Algorithmic content moderation: Technical and political challenges in the automation of platform governance
Reuben Binns, Christian Katzenbach and Robert Gorwa assess the publicly available documentation on the automated content-moderation systems deployed by major social media platforms, parsing some of the jargon of computer science to create a more accessible primer on how automated content moderation works in practice.
As government pressure on major technology companies builds, both firms and legislators are searching for technical solutions to difficult platform governance puzzles such as hate speech and misinformation. Automated hash-matching and predictive machine learning tools – what we define here as algorithmic moderation systems – are increasingly being deployed to conduct content moderation at scale by major platforms for user-generated content such as Facebook, YouTube and Twitter. This article provides an accessible technical primer on how algorithmic moderation works; examines some of the existing automated tools used by major platforms to handle copyright infringement, terrorism and toxic speech; and identifies key political and ethical issues for these systems as the reliance on them grows.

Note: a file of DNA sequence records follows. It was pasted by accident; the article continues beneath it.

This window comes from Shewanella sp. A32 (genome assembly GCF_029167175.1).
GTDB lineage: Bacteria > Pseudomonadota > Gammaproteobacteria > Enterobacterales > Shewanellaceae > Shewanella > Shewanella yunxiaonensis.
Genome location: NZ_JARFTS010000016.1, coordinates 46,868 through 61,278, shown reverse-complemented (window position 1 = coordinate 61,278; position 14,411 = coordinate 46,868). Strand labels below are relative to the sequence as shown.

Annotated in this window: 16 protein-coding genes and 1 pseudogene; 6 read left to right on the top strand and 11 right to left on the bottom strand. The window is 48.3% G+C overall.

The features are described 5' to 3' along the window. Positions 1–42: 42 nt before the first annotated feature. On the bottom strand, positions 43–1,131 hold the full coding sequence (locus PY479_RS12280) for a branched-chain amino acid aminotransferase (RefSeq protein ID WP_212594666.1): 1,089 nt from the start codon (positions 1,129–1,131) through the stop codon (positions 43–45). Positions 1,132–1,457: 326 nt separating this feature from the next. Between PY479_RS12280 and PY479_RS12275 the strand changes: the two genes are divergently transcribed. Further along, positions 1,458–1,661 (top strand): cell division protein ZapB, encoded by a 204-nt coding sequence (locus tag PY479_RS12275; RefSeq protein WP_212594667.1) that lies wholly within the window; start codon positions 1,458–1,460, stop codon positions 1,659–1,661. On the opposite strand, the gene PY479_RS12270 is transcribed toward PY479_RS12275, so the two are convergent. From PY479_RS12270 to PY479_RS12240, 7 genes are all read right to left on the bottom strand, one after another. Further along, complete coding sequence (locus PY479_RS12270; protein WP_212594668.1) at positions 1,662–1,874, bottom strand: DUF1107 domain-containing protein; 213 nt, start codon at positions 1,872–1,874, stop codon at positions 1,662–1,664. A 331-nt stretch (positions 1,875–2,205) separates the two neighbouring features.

Recent events suggest that algorithmic moderation has become necessary to manage growing public expectations for increased platform responsibility, safety and security on the global stage; however, as we demonstrate, these systems remain opaque, unaccountable and poorly understood. Despite the potential promise of algorithms or ‘AI’, we show that even ‘well optimized’ moderation systems could exacerbate, rather than relieve, many existing problems with content policy as enacted by platforms for three main reasons: automated moderation threatens to (a) further increase opacity, making a famously non-transparent set of practices even more difficult to understand or audit, (b) further complicate outstanding issues of fairness and justice in large-scale sociotechnical systems and (c) re-obscure the fundamentally political nature of speech decisions being executed at scale.